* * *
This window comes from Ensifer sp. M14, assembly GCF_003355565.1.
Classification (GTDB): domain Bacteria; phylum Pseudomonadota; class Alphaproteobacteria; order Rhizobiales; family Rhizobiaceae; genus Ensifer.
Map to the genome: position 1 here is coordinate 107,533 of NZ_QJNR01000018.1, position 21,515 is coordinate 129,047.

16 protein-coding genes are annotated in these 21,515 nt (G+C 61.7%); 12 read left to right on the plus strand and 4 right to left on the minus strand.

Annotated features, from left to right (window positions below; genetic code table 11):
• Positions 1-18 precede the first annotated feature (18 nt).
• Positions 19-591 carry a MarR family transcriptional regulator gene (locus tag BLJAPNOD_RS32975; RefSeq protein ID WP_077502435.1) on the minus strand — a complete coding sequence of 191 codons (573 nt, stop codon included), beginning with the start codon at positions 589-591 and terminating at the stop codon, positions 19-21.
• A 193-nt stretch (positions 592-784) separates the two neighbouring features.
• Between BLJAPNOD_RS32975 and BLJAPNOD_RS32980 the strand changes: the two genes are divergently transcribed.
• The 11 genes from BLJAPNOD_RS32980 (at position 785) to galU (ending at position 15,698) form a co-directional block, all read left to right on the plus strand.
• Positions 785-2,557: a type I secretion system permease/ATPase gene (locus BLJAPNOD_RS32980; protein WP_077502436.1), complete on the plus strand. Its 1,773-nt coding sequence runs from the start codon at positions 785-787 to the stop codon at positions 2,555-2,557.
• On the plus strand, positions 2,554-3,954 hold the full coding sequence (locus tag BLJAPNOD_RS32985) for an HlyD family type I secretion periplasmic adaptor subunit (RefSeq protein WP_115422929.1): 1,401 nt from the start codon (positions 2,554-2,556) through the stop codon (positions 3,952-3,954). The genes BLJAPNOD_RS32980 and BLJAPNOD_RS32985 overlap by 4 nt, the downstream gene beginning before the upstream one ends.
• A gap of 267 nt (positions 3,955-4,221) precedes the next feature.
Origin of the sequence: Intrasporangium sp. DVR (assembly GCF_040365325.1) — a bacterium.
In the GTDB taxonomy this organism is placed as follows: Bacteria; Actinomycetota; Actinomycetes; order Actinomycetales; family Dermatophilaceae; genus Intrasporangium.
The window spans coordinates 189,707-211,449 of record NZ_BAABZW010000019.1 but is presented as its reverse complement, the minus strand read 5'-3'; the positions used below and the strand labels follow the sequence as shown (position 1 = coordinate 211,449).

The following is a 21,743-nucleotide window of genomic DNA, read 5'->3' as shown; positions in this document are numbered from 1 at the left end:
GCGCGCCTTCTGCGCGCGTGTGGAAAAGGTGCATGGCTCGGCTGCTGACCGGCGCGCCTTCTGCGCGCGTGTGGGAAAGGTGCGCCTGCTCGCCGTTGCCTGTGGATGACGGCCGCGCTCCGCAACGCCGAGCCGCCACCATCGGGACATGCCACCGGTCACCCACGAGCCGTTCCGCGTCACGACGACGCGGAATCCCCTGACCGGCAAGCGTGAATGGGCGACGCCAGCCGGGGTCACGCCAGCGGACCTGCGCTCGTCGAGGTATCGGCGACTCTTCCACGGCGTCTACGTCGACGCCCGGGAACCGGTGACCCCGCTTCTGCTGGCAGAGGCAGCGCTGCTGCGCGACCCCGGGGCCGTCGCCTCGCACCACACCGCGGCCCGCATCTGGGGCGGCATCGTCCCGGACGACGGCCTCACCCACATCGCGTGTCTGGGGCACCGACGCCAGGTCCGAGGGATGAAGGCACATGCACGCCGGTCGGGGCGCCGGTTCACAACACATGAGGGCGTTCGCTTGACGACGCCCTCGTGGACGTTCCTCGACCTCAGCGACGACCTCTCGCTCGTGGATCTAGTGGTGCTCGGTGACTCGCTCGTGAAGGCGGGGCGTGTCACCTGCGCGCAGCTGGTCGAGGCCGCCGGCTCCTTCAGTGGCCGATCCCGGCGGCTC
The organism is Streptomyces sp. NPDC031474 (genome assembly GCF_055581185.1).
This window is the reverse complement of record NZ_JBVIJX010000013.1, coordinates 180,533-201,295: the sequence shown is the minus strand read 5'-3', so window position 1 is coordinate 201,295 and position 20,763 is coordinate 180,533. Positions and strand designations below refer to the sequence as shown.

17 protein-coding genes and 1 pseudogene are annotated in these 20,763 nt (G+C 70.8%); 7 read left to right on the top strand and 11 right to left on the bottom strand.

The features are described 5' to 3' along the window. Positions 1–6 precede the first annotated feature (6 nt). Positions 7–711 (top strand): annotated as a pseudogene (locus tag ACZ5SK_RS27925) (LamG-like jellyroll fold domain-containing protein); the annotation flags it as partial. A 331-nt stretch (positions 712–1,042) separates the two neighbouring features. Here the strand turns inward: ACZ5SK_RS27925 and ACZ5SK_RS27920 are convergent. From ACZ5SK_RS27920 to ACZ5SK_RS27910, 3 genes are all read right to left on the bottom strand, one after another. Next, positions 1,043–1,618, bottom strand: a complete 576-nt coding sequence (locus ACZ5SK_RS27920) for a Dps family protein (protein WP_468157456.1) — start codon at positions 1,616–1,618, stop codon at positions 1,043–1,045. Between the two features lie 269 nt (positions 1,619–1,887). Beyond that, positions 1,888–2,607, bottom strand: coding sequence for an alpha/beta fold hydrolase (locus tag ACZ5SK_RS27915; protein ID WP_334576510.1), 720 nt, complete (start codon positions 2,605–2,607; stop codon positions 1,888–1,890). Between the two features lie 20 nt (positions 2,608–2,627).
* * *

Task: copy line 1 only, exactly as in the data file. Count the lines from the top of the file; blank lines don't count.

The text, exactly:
This window comes from Ensifer sp. M14, assembly GCF_003355565.1.